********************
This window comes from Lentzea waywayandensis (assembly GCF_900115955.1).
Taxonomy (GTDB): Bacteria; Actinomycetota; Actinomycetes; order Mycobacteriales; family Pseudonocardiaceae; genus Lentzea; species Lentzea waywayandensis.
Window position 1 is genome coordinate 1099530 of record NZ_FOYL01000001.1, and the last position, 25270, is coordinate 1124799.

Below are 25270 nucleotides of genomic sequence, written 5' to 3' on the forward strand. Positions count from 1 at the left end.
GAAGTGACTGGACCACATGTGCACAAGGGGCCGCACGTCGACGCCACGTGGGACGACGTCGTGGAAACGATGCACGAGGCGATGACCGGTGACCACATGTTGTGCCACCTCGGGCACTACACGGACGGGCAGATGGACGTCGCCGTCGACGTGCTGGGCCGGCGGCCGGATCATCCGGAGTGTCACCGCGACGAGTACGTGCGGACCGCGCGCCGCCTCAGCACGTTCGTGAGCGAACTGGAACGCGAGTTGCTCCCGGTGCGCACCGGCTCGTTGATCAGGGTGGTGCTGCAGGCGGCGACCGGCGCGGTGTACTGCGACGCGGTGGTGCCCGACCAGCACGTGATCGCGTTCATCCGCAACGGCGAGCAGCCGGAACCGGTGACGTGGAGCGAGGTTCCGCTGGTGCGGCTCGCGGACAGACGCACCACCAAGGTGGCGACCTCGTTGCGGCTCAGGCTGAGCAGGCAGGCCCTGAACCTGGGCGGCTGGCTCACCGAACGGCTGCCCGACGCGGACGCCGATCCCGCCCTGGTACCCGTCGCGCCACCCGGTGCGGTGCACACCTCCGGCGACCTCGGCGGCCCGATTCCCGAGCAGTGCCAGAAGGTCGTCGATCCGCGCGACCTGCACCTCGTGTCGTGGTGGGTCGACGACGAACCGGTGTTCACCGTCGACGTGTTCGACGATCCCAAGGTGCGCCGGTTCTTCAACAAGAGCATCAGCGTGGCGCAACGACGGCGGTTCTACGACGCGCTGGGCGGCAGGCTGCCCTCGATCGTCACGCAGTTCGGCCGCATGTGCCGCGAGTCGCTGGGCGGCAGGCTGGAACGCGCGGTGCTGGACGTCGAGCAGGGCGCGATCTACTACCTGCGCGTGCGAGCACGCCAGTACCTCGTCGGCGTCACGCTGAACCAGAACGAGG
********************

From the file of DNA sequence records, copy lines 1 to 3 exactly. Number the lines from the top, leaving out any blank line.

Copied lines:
This window comes from Lentzea waywayandensis (assembly GCF_900115955.1).
Taxonomy (GTDB): Bacteria; Actinomycetota; Actinomycetes; order Mycobacteriales; family Pseudonocardiaceae; genus Lentzea; species Lentzea waywayandensis.
Window position 1 is genome coordinate 1099530 of record NZ_FOYL01000001.1, and the last position, 25270, is coordinate 1124799.